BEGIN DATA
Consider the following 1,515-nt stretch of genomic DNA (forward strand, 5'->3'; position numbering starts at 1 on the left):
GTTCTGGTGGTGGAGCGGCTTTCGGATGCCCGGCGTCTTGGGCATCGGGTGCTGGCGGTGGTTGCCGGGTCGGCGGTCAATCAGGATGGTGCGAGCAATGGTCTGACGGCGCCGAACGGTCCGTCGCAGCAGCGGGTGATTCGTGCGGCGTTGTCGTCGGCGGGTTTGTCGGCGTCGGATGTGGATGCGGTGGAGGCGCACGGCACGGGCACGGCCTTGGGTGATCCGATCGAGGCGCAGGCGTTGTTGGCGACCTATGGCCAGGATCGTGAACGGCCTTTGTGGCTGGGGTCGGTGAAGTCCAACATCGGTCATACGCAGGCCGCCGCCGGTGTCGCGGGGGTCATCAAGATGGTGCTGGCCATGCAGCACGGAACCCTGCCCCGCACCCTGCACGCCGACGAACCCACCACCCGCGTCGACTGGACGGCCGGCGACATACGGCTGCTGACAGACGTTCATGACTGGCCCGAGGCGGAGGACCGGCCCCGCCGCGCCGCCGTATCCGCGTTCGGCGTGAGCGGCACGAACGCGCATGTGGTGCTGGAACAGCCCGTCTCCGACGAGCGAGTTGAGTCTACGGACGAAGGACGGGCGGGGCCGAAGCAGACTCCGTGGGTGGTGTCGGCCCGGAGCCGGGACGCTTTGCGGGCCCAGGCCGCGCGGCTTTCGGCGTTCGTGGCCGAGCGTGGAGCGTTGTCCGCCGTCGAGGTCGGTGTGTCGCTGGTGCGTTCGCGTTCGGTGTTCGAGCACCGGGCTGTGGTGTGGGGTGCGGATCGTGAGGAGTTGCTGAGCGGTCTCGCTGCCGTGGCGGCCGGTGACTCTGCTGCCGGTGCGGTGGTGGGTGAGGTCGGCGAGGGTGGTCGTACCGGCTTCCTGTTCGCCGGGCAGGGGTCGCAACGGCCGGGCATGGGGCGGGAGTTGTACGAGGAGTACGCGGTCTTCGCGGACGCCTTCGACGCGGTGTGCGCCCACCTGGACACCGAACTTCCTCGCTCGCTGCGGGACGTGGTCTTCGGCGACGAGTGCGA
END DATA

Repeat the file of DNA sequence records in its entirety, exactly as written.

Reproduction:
Consider the following 1,515-nt stretch of genomic DNA (forward strand, 5'->3'; position numbering starts at 1 on the left):
GTTCTGGTGGTGGAGCGGCTTTCGGATGCCCGGCGTCTTGGGCATCGGGTGCTGGCGGTGGTTGCCGGGTCGGCGGTCAATCAGGATGGTGCGAGCAATGGTCTGACGGCGCCGAACGGTCCGTCGCAGCAGCGGGTGATTCGTGCGGCGTTGTCGTCGGCGGGTTTGTCGGCGTCGGATGTGGATGCGGTGGAGGCGCACGGCACGGGCACGGCCTTGGGTGATCCGATCGAGGCGCAGGCGTTGTTGGCGACCTATGGCCAGGATCGTGAACGGCCTTTGTGGCTGGGGTCGGTGAAGTCCAACATCGGTCATACGCAGGCCGCCGCCGGTGTCGCGGGGGTCATCAAGATGGTGCTGGCCATGCAGCACGGAACCCTGCCCCGCACCCTGCACGCCGACGAACCCACCACCCGCGTCGACTGGACGGCCGGCGACATACGGCTGCTGACAGACGTTCATGACTGGCCCGAGGCGGAGGACCGGCCCCGCCGCGCCGCCGTATCCGCGTTCGGCGTGAGCGGCACGAACGCGCATGTGGTGCTGGAACAGCCCGTCTCCGACGAGCGAGTTGAGTCTACGGACGAAGGACGGGCGGGGCCGAAGCAGACTCCGTGGGTGGTGTCGGCCCGGAGCCGGGACGCTTTGCGGGCCCAGGCCGCGCGGCTTTCGGCGTTCGTGGCCGAGCGTGGAGCGTTGTCCGCCGTCGAGGTCGGTGTGTCGCTGGTGCGTTCGCGTTCGGTGTTCGAGCACCGGGCTGTGGTGTGGGGTGCGGATCGTGAGGAGTTGCTGAGCGGTCTCGCTGCCGTGGCGGCCGGTGACTCTGCTGCCGGTGCGGTGGTGGGTGAGGTCGGCGAGGGTGGTCGTACCGGCTTCCTGTTCGCCGGGCAGGGGTCGCAACGGCCGGGCATGGGGCGGGAGTTGTACGAGGAGTACGCGGTCTTCGCGGACGCCTTCGACGCGGTGTGCGCCCACCTGGACACCGAACTTCCTCGCTCGCTGCGGGACGTGGTCTTCGGCGACGAGTGCGA